PEOPLE AND THINGS – Our CARICOM family
Let brotherly love continue. Do not neglect to show hospitality to strangers, for thereby some have entertained angels unawares. – Hebrews 13:1-2
Over the past few weeks, there has been much discussion related to a claim made by a Jamaican sister named Shanique Myrie, whose allegations of abuse seem to have inspired other Jamaicans who claimed similar experiences, to come forward and make reports which have led to investigations and one possible prosecution.
Over the next two weeks, I will examine this issue and speak initially to the specifics of this first round of complaints, and next week, to the larger issue of how we treat our CARICOM family.
The official response of Government to the Myrie claim has been somewhat confusing, with Minister McClean categorically denying her claim initially, but entertaining a diplomatic encounter, the outcome of which is still not clear. The Barbados Government appears to be exploiting the fact that Myrie claimed she was “finger-raped by Immigration”, which is unlikely because this entity is neither empowered to, nor in the habit of, searching anyone entering the country.
One might be inclined to think that the case is therefore closed; however, we live in a real world and Government needs to respond to the complex facts.As much as our immigration authorities lack the power to search, it is equally true that our Customs authorities do have this power and routinely search people as well as their luggage. Moreover, it is well known that people entering the country often confuse Immigration and Customs who have similar uniforms and often work in tandem when investigating suspicious visitors.
One can therefore appreciate the reaction of someone who arrives in Barbados, is detained by Immigration initially, thereafter investigated by different officers over a period of time and concludes that an abuse is associated with the department that first intercepted them.
There is also the curious role played by the police at the airport in both its uniformed and plain clothes manifestations. These officers now appear to have a permanent presence at the airport in the arrivals section and freely interview visitors after such people have completed their immigration checks, demand documentation and carry out their own searches that often go beyond drug interdiction checks.
On one recent occasion, I arrived from Guyana and was “interviewed” by a police officer who requested my passport and enquired the reasons for my “visit”, before he realised that the face beneath my baseball cap was mine.
I also received a first-hand report from a Barbadian official of one Caribbean organization who reported being taken to a room here by a police officer who was not satisfied with his laissez-passer which is the customary identification for Caribbean officials.
I thereafter learnt that this type of interception was not unusual, and on one previous occasion, a female member of the same organization was forced to produce a diplomatic passport from elsewhere to appease a policeman who was uncomfortable with her identification.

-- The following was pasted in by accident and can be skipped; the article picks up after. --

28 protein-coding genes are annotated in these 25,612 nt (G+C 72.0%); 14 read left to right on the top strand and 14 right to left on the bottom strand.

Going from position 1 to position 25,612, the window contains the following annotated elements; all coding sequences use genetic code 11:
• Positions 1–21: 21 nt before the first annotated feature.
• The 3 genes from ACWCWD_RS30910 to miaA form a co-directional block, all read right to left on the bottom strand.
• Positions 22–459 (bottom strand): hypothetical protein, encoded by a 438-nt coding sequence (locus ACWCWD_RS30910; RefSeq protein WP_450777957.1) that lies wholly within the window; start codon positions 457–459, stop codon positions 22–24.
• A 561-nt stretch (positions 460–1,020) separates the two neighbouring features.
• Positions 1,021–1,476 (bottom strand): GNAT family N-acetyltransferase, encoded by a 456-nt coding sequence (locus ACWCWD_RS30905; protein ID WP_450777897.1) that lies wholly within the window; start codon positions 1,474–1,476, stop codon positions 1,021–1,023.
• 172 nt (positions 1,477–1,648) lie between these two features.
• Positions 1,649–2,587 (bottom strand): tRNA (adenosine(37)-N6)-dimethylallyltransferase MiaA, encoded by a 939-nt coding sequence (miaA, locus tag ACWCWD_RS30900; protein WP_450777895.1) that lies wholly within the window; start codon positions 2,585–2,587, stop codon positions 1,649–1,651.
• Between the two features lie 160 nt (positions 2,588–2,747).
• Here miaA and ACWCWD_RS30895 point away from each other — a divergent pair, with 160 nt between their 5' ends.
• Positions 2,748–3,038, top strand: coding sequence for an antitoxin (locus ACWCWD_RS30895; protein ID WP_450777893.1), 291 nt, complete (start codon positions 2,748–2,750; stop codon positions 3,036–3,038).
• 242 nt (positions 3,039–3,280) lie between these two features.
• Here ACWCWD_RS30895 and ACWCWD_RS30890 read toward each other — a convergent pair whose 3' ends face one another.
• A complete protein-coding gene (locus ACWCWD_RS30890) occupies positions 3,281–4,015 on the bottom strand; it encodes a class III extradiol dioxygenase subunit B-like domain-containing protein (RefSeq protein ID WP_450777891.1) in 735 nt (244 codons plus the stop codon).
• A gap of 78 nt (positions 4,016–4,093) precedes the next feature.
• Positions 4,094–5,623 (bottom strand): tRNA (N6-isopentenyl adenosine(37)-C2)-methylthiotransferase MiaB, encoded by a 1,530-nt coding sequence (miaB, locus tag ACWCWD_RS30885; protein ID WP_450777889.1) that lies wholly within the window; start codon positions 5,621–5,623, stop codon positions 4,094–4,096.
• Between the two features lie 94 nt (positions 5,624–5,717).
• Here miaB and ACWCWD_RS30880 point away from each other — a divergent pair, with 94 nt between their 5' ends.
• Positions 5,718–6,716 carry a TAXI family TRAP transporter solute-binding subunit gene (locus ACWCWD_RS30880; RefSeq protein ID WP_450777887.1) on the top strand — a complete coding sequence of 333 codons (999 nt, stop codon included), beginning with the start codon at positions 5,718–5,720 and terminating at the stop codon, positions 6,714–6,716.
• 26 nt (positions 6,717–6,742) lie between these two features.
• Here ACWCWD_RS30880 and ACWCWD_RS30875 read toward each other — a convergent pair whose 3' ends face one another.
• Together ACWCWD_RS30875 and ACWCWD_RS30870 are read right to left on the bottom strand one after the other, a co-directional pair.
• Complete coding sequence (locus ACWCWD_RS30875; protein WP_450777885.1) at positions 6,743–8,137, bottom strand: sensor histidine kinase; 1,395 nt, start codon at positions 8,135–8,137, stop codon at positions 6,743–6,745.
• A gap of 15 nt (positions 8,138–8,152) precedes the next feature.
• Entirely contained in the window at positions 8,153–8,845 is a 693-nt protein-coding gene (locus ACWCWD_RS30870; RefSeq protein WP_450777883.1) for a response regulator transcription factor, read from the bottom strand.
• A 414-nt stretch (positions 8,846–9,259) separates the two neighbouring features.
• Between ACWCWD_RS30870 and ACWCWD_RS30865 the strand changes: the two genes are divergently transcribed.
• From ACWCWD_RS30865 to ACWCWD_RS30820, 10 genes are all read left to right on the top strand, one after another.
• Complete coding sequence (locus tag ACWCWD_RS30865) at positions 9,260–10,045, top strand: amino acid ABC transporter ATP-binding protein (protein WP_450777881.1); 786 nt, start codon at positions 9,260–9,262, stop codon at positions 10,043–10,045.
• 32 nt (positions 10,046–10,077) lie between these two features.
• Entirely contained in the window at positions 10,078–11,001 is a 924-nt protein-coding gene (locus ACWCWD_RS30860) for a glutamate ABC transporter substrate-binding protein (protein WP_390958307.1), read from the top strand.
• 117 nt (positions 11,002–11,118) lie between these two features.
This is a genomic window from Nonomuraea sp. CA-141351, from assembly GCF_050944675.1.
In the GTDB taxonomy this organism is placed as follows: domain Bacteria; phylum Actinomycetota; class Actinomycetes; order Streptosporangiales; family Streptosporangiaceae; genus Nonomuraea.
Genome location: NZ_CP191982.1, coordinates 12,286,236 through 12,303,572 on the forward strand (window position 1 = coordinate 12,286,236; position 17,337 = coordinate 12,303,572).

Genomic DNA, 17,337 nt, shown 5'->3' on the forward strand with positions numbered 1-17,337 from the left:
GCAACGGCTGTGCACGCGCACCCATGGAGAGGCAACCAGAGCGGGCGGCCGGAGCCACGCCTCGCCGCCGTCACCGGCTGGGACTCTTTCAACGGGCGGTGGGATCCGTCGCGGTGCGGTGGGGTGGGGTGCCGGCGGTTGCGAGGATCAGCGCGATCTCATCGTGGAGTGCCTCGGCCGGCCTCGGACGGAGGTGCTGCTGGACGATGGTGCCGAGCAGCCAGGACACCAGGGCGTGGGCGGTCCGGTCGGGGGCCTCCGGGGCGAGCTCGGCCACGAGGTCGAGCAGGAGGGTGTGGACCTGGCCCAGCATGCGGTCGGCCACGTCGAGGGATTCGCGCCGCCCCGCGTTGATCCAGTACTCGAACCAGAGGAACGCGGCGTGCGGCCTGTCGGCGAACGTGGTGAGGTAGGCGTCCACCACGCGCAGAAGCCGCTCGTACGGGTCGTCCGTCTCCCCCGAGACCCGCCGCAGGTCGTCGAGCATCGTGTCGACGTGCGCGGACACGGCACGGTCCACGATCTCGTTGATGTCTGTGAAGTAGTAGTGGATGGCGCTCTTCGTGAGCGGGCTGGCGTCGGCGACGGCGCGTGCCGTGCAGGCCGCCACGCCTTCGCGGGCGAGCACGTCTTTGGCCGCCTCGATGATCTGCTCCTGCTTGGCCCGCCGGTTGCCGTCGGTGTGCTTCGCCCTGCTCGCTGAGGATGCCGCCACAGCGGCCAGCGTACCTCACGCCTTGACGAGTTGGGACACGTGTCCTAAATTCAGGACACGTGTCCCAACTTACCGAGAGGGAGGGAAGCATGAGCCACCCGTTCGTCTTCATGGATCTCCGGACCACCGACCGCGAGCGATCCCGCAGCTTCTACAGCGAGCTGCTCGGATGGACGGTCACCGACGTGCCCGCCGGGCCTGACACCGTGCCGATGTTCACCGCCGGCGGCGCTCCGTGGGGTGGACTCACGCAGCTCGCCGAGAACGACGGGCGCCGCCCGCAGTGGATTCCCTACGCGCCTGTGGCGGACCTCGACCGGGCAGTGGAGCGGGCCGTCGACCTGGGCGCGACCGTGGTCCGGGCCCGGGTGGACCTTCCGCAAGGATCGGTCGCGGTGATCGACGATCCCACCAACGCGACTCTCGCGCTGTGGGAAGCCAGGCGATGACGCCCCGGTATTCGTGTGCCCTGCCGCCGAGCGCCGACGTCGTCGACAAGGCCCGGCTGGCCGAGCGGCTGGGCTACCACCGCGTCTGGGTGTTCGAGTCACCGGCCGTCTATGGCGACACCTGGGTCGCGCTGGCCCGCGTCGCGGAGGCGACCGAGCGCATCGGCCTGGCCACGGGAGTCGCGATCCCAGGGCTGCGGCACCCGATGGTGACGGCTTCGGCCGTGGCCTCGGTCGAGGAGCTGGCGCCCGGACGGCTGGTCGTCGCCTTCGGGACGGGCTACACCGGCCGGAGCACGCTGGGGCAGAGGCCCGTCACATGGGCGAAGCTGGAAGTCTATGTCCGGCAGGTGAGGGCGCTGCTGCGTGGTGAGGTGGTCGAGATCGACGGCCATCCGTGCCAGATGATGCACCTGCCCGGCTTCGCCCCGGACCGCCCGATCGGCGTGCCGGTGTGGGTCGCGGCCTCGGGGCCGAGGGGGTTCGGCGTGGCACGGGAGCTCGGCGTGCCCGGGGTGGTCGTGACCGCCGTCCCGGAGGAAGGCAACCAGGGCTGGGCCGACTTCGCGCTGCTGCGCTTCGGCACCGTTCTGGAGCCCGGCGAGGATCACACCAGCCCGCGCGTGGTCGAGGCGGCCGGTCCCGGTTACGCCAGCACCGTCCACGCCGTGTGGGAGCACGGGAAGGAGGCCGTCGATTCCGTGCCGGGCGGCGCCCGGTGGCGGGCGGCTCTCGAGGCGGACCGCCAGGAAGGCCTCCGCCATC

Those who are familiar with the CARICOM protocols can appreciate the extent to which these incidents are unfortunate and clearly demonstrate that the Royal?Barbados Police Force is being allowed to perform a role at the airport which is poorly defined and clearly one for which they are not well-equipped. A policeman who requests a document which he/she is not trained to understand or examine puts the Government in a potentially embarrassing situation especially where an individual has already satisfied the demands of the immigration authorities trained to deal with these matters.
Consistent with this scenario, one wonders what more the police at the airport is doing that might be inappropriate. The Jamaican counsel acting on behalf of Myrie has argued that it was the police who conducted the search. However, Government has been silent on the extent to which this could be possible, was investigated and if this is something that the police here should be doing in the first place.
I reject the assertion from some quarters that these are national security issues that we have no right to enquire into, or that the concept of human rights applies only to Barbadian citizens.
I genuinely believe that ALL authorities are subject to the constitution of this country and need to respect principles of human rights regardless of the origin of the subject of their investigation.
If therefore there is a perception that the police force is not answerable to “US” regarding its airport operations, Ms Myrie has done us a favour by bringing this issue into the public domain.
The issue goes beyond the specifics of the Myrie case and speaks to the principles which guide the authorities at the airport and the extent to which some of these authorities appear to either misunderstand their powers or are indifferent to the concerns that we raise.
To my mind, such authorities do not deserve protection, but need instead to be publicly exposed if there have been infractions. Moreover, if the problem is an absence of Government policy in these areas, then our Government needs quickly to fill this void and make public statements regarding the rights and responsibilities of airport authorities and visitors alike.
Peter W. Wickham is a political consultant and a director of Caribbean Development Research Services (CADRES).